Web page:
Under new city rules, King of Pops will no longer be allowed to vend on Decatur SquarePhoto obtained via the King of Pops Facebook page.
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This story has been updated.
King of Pops has been doing business out of a cart on the Decatur Square for years, but they will not be allowed to sell their cold treats on the Square this year.
The Decatur City Commission this week approved the reinstatement of a pilot program to allow vendor carts in public spaces, specifically the Decatur Square and in Harmony Park in Oakhurst. Both of these spaces are public property.
Under the program’s rules, King of Pops will no longer be allowed to operate a cart on the Square or in Harmony Park because it competes with a nearby brick and mortar business, Steel City Pops.
According to the city, Steel City pops will now operate Popsicle carts on the Square and in Harmony Park.
“The pilot program requires that a vendor cart not be in competition with a city of Decatur brick and mortar business,” Downtown Program Manager Shirley Baylis said.
Steel City Pops, headquartered in Birmingham, opened a store in Decatur in 2017.
Baylis said the new rule isn’t intended to banish King of Pops from Decatur and said it was not implemented at the request of Steel City Pops.
King of Pops has been a mainstay on the Square during sunny days for almost a decade. But co-founder Steven Carse said city officials in 2018 informed the company they were no longer allowed to operate there. Baylis said a city official last year informed King of Pops the previous pilot program was ending
Carse said he enjoyed working with the city.
“They were very good to us, and the situation changed,” Carse said.
Steel City Pops declined to comment.
While the rule applies to vending carts generally, King of Pops was apparently the only cart vendor operating in a public space in Decatur. Baylis said the city has only received inquiries about operating a vending cart from Steel City Pops, King of Pops and some jewelry vendors.
Assistant City Manager Lyn Menne said there is no ordinance outlining the city’s no-competition rules when it comes to cart vending.
“Creating laws and ordinances aren’t always necessary to regulate small projects and programs,” Menne said.
The city did have a draft ordinance, but it was never approved, Menne said.
“We chose to bring back our small scale approach as the best solution and wanted to bring it back before the weather warms up and people are out and about,” Menne said. “We had requests from King of Pops and Steel City Pops, but as is our policy, when there is a local business option that will be our choice. We have not actively recruited vendors but have considered others in the past. The best example was a hot dog vendor to provide a fast serve option for folks out enjoying the Square, but DeKalb County Health regulations made that an impossible option for a long-term vending business because food must be prepackaged. Should we get other requests, we will consider them but the goal isn’t to bring in multiple vendors but rather provide a few limited vending offerings on the square.”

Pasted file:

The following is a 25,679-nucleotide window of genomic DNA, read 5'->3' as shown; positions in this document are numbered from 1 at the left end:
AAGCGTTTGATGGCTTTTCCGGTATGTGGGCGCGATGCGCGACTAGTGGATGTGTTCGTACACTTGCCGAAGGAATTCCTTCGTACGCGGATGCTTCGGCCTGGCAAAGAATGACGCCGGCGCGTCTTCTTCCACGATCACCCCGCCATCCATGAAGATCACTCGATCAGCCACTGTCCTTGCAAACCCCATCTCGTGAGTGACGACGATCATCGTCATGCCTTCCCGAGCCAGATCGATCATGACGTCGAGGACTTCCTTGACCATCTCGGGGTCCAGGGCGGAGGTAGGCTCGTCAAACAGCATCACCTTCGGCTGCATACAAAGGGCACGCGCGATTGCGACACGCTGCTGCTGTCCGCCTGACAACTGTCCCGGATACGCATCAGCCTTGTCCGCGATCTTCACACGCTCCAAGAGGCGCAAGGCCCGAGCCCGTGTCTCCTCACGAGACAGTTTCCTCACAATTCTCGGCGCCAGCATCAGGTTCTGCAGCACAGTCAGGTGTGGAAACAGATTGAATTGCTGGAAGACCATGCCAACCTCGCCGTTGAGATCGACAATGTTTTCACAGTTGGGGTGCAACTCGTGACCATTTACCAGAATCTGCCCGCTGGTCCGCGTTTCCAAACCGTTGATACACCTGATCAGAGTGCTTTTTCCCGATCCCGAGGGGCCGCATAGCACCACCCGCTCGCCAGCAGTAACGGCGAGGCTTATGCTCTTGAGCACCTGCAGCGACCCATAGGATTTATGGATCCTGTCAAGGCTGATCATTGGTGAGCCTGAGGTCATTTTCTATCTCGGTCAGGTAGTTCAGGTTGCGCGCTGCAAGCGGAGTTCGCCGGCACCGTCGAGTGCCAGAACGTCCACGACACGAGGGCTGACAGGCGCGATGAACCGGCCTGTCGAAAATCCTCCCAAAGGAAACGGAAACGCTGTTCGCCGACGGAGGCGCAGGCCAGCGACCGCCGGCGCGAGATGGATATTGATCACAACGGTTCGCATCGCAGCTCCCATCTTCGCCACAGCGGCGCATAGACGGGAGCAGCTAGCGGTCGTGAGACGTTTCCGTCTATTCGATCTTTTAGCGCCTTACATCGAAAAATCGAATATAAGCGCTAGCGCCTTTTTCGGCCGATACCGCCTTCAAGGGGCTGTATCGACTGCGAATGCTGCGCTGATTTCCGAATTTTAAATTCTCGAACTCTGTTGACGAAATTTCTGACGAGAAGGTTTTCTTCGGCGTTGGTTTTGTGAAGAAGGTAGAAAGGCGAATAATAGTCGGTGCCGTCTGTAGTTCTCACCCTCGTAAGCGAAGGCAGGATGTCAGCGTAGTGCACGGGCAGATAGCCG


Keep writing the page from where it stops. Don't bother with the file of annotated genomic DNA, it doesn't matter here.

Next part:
Baylis said the city doesn’t plan to advertise these opportunities to potential cart vendors. She said the city decided to reinstate the pilot program while the city works to create permit forms and processes for it.
Baylis said King of Pops products are available at other businesses in Decatur.
“King of Pops does have coolers with pops in several restaurants in the city,” Baylis said. She said King of Pops can apply to vend at festivals around the city.
Carse, with King of Pops, said his company enjoyed its time operating on the Decatur Square.
“We really love Decatur, and we are always trying to figure out as many ways as possible to be a part of the community, whether it is a fundraiser or yoga event at the high school, the amazing festivals downtown or in Oakhurst or something like the Boy Scouts Pinewood Derby,” he said. “The folks at the city office have always been extremely kind to us, but they have gone a different direction for vending on the square this year. We’re extremely grateful for the last nine years of support that we have gotten from Decatur and are eager to figure out more ways to further our purpose of creating Unexpected Moments of Happiness in the community.”
Here is a copy of the letter the Decatur City Commission received regarding the vendor cart pilot program. The program was approved at the March 18 City Commission meeting.
Please note that this document contains an error. The City Commission did not approve an ordinance regarding vendor carts in 2017. Following the original publication of this article, the city said it in fact had passed an ordinance regarding vendor carts in 2017.